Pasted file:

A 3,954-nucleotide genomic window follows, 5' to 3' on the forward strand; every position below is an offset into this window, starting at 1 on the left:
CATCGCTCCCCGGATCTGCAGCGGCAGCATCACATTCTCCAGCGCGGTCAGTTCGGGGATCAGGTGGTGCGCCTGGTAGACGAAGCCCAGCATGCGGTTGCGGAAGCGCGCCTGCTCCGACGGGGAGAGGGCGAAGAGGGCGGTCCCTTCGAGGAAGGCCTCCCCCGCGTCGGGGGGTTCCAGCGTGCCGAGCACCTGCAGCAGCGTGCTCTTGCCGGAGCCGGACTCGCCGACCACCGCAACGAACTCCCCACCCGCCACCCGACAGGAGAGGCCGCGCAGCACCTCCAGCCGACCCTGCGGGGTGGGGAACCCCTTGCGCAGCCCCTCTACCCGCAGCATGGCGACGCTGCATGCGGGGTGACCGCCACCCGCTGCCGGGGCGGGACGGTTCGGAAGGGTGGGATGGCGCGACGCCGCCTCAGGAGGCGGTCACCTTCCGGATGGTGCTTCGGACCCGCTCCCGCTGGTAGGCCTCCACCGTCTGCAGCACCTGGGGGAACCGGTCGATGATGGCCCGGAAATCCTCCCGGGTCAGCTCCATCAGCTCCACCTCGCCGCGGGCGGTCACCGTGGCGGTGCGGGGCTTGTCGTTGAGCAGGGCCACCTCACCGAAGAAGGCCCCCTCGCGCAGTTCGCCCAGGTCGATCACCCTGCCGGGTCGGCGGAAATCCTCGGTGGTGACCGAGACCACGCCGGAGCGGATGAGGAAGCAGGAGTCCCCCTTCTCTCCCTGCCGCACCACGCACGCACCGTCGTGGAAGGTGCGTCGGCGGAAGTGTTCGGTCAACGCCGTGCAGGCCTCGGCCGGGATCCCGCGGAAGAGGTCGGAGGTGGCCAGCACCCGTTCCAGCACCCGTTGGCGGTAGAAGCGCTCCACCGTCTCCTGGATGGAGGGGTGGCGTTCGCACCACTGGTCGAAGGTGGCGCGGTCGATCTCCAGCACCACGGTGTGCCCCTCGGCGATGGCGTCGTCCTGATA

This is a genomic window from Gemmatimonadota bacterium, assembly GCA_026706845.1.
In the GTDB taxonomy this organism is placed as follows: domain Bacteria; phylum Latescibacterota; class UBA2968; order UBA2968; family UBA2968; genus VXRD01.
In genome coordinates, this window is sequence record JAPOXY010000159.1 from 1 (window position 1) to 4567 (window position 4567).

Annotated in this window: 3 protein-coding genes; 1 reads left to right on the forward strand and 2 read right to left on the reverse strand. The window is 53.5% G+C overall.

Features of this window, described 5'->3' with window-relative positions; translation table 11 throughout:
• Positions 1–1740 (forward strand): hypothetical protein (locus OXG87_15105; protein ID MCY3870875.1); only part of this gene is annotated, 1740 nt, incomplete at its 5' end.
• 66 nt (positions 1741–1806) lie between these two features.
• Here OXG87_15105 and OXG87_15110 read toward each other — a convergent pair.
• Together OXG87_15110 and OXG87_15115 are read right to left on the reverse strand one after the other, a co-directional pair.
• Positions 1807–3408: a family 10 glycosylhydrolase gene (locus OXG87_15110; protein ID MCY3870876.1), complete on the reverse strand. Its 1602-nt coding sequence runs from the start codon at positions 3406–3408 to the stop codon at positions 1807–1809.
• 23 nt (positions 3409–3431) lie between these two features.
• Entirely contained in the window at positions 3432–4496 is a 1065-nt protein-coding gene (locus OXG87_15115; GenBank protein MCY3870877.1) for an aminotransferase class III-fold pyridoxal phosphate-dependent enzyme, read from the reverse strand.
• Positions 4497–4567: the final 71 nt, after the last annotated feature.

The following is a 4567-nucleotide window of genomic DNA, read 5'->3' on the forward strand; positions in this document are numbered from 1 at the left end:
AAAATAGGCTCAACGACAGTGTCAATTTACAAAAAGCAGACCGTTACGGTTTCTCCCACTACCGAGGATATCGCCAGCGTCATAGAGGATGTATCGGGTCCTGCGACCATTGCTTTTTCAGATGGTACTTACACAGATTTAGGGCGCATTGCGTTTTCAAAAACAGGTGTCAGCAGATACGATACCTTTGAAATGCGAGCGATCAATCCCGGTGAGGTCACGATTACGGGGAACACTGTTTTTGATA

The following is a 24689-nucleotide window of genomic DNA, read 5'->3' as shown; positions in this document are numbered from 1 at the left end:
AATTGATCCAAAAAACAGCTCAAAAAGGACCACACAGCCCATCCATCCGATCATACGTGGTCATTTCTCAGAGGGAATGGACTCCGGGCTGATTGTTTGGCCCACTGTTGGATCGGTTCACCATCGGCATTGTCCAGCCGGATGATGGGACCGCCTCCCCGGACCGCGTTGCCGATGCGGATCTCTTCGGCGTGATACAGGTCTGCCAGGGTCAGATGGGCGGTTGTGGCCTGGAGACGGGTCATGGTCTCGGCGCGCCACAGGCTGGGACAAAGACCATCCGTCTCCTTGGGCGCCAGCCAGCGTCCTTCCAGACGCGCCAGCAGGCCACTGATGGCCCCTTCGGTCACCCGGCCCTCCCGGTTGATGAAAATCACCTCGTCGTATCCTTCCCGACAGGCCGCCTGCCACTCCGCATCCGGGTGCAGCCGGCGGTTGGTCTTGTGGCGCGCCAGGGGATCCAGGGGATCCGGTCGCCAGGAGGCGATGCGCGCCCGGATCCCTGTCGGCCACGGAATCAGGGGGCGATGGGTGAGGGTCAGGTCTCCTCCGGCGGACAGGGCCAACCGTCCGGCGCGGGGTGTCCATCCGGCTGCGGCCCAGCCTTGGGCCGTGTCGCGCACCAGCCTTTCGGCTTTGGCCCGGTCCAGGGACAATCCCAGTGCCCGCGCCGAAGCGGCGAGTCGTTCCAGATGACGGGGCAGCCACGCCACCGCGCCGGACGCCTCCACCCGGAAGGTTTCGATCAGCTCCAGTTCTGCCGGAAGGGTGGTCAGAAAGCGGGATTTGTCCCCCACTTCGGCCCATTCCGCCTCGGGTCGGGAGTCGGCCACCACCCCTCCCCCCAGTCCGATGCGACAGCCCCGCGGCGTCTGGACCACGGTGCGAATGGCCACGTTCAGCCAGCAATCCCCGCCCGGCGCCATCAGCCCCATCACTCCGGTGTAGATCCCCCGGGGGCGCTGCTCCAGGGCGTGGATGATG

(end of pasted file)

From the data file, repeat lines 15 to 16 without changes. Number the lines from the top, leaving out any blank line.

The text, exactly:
• Positions 4497–4567: the final 71 nt, after the last annotated feature.

The following is a 4567-nucleotide window of genomic DNA, read 5'->3' on the forward strand; positions in this document are numbered from 1 at the left end: